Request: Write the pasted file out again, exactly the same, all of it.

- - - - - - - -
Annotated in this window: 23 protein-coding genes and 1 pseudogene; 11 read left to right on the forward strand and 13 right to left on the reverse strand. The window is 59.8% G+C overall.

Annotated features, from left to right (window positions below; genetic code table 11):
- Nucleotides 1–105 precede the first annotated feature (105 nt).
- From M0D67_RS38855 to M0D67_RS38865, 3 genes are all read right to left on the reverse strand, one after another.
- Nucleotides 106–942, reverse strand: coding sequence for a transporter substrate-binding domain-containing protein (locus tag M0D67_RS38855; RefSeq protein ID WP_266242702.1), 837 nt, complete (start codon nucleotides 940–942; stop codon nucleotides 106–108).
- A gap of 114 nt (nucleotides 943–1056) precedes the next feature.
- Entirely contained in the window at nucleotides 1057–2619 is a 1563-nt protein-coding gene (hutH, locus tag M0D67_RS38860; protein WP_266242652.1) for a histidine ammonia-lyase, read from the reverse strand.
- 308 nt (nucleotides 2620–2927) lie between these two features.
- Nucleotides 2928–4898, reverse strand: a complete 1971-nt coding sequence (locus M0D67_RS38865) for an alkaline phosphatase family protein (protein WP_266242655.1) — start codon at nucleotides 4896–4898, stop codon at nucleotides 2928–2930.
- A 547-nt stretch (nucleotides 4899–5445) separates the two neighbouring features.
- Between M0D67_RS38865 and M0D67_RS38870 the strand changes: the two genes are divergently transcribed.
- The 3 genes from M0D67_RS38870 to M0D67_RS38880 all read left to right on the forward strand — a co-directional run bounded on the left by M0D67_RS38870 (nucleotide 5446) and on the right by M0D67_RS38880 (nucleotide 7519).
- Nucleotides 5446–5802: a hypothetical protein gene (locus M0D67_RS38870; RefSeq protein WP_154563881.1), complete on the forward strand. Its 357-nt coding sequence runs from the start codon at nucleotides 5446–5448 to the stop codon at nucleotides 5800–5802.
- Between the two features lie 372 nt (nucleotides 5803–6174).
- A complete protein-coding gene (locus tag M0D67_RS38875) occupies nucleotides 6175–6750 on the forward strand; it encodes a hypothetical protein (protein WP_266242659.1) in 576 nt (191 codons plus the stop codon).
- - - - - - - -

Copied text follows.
Annotated in this window: 23 protein-coding genes and 1 pseudogene; 11 read left to right on the forward strand and 13 right to left on the reverse strand. The window is 59.8% G+C overall.

Annotated features, from left to right (window positions below; genetic code table 11):
- Nucleotides 1–105 precede the first annotated feature (105 nt).
- From M0D67_RS38855 to M0D67_RS38865, 3 genes are all read right to left on the reverse strand, one after another.
- Nucleotides 106–942, reverse strand: coding sequence for a transporter substrate-binding domain-containing protein (locus tag M0D67_RS38855; RefSeq protein ID WP_266242702.1), 837 nt, complete (start codon nucleotides 940–942; stop codon nucleotides 106–108).
- A gap of 114 nt (nucleotides 943–1056) precedes the next feature.
- Entirely contained in the window at nucleotides 1057–2619 is a 1563-nt protein-coding gene (hutH, locus tag M0D67_RS38860; protein WP_266242652.1) for a histidine ammonia-lyase, read from the reverse strand.
- 308 nt (nucleotides 2620–2927) lie between these two features.
- Nucleotides 2928–4898, reverse strand: a complete 1971-nt coding sequence (locus M0D67_RS38865) for an alkaline phosphatase family protein (protein WP_266242655.1) — start codon at nucleotides 4896–4898, stop codon at nucleotides 2928–2930.
- A 547-nt stretch (nucleotides 4899–5445) separates the two neighbouring features.
- Between M0D67_RS38865 and M0D67_RS38870 the strand changes: the two genes are divergently transcribed.
- The 3 genes from M0D67_RS38870 to M0D67_RS38880 all read left to right on the forward strand — a co-directional run bounded on the left by M0D67_RS38870 (nucleotide 5446) and on the right by M0D67_RS38880 (nucleotide 7519).
- Nucleotides 5446–5802: a hypothetical protein gene (locus M0D67_RS38870; RefSeq protein WP_154563881.1), complete on the forward strand. Its 357-nt coding sequence runs from the start codon at nucleotides 5446–5448 to the stop codon at nucleotides 5800–5802.
- Between the two features lie 372 nt (nucleotides 5803–6174).
- A complete protein-coding gene (locus tag M0D67_RS38875) occupies nucleotides 6175–6750 on the forward strand; it encodes a hypothetical protein (protein WP_266242659.1) in 576 nt (191 codons plus the stop codon).